One day, during a lunch rush, a slightly older black man came through my checkout lane. He was heavy-set and hunched over the belt, slowly counting out change. Walter was manning the register behind me, and he whistled for my attention. I don’t know why he thought I was a good audience for this observation, but he said, “Look at him. He looks like a gorilla.” Stunned, I didn’t say anything, praying the gentleman didn’t hear. Apparently my silence was an invitation to repeat his remark, as if the only reason for not affirming it was that I couldn’t hear him. When the man left, I turned back to Walter and, unable to hide my contempt, told him, “That was super fucking racist.” A confused expression crossed his face, like I was speaking in a foreign language. He had a habit of making this face when confronted with anything he either didn’t understand or didn’t want to understand, and it always felt like his subtle way of trying to make the confronter feel stupid and unsure of themselves. I later relayed the incident to the manager and his only response was, “Well, Walter’s not racist.” My mistake, I guess.
Walter was just one example of the generational rift within the staff, which came to a head one hot summer week when, after a huge thunderstorm, the satellite radio got stuck in a half-hour loop, repeating the same eight or nine songs ad nauseam. I wish I could remember them all, but they included the painful late Kinks’ single “Come Dancing” and Hootie & the Blowfish’s “Only Wanna Be With You,” the most tolerable song of the mix, to give you an idea of how bad we’re talking. It drove everyone under 40 insane, while everyone over 40 didn’t notice it. And since they didn’t notice it, they didn’t care. And since they didn’t care, they saw no need to fix it.
This lasted for one long week. Ask anyone who’s ever worked at FAO Schwarz, there’s nothing that underscores the repetitive tedium of a shitty job and makes you feel like you’re living in your own personal Groundhog Day like being forced to listen to the same song over and over. I recall lightly banging my head against the glass partition between the register and the entrance, promising God I’d believe in him again if He’d intervene. Each time Darius Rucker coyly quoted Dylan—“I can’t help it if I’m lucky”—felt more and more like a direct taunt. “Yeah I’m tangled up in—” The song would cut off, looping back to the beginning of the cursed mix.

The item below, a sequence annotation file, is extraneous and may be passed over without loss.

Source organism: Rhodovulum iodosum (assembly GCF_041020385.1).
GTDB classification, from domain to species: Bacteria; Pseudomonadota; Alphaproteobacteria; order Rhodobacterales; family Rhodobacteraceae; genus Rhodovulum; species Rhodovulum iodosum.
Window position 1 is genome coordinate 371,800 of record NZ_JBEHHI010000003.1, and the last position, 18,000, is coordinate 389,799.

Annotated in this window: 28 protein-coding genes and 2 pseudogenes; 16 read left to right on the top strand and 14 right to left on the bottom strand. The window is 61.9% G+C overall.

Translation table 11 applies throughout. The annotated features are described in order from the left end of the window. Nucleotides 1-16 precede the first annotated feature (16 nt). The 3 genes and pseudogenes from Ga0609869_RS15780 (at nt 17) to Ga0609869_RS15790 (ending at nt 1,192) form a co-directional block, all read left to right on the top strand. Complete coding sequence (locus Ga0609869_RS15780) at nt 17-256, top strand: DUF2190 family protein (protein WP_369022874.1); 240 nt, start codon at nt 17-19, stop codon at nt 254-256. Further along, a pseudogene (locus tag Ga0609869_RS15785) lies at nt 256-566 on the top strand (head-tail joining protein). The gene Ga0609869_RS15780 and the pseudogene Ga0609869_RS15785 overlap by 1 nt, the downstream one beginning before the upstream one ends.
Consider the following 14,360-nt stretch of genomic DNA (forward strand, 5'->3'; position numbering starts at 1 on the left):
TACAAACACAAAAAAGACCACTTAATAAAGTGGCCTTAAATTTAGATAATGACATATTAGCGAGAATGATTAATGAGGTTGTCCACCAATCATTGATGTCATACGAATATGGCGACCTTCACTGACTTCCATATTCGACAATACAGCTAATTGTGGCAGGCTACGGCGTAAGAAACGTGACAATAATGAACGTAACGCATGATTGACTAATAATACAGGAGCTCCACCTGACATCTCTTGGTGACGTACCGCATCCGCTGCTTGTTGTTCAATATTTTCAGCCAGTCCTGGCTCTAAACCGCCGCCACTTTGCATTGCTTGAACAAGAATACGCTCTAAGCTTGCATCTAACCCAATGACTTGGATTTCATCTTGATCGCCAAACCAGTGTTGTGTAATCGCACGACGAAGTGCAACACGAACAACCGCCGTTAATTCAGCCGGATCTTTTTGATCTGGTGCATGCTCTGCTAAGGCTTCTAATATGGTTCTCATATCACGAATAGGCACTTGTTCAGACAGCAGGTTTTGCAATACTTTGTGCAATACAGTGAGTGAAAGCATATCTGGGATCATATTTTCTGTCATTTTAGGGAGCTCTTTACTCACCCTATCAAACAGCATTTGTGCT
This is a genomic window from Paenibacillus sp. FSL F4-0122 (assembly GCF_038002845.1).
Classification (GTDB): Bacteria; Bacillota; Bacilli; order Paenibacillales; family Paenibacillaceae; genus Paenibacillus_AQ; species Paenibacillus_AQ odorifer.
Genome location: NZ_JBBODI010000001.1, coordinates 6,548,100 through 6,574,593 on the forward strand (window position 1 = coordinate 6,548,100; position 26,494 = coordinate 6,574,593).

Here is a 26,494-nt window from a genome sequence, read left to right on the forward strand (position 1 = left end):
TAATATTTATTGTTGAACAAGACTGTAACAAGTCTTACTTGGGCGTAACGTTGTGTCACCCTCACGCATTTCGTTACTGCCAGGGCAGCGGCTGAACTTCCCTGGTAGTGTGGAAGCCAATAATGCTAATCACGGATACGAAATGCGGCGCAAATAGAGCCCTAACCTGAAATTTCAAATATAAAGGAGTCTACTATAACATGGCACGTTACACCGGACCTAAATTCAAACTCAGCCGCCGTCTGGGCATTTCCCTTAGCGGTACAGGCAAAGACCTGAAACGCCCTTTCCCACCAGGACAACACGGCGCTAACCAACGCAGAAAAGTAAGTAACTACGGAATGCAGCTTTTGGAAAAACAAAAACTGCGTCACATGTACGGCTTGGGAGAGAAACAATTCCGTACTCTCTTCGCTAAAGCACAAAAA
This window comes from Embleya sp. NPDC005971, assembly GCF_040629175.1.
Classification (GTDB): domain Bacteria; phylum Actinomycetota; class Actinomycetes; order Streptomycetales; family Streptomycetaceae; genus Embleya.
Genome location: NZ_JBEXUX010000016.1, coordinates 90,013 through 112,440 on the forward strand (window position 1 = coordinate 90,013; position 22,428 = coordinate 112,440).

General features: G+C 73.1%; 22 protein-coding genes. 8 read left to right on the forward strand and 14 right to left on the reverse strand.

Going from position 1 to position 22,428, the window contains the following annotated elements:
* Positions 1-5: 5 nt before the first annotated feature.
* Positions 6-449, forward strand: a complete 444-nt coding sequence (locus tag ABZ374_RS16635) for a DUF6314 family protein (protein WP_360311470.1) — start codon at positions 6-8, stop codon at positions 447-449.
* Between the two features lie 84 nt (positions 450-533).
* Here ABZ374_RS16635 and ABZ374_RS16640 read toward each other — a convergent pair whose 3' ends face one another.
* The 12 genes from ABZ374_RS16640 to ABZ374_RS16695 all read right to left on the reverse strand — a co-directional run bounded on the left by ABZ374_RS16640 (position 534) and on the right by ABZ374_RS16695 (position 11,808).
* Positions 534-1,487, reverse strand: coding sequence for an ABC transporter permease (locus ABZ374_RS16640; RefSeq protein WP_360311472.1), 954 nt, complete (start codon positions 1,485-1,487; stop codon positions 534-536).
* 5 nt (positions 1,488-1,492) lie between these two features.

The bug was only fixed when the owner realized that a few of the intermittent announcements weren’t playing, those little breaks in the soundtrack to thank the customer for shopping at Eddie's and remind them about the salad bar, the deli, Berger and Otterbein’s cookies, etc. Sometimes as a joke, I’d repeat these little recordings to my co-workers as if they were important pieces of necessary information, catching them before they left the breakroom: “Wait, don’t forget—our rotisserie chickens make for a great dinner, with enough left over for yummy sandwiches.”
I found other ways to entertain myself. When it was slow behind the register, I’d read (books I remember reading at Eddie's: The Sound and the Fury, Lolita, Inherent Vice, The Crying of Lot 49, Blood Meridian, Looking for Mr. Goodbar, Ed Sanders’ The Family, Jon Glaser’s My Dead Dad Was in ZZ Top). Sometimes I’d try to read The New York Times front-to-back, rarely making it past the first section. (I’m an embarrassingly slow reader.) I’d collect discarded receipts and draw crude little cartoons on the backs, sometimes mailing them to friends, sometimes letting them rot at the bottom of my old argyle backpack with smushed granola bars and forgotten pieces of fruit.
The more elaborate sketches went in my sketchbook, often of the proto-Cum Town edgelord variety: Tony the Tiger as a Holocaust denier, jumping into the air jubilantly, his extreme opinions taking the form of a cartoon talk bubble; a smiling Mel Gibson—he was in the New York Post a lot at the time, his anti-Semitism the likely inspiration for the previous sketch—saying, “I hate myself and I want to die”; Snap, Crackle and Pop engaged in unspeakable (but consensual!) acts with Toucan Sam, who has miraculously grown a penis. I’d share these sketches with the few co-workers who’d appreciate them but otherwise made certain that no one else saw them, save for a few amused customers from the gayborhood who caught glimpses while standing in line.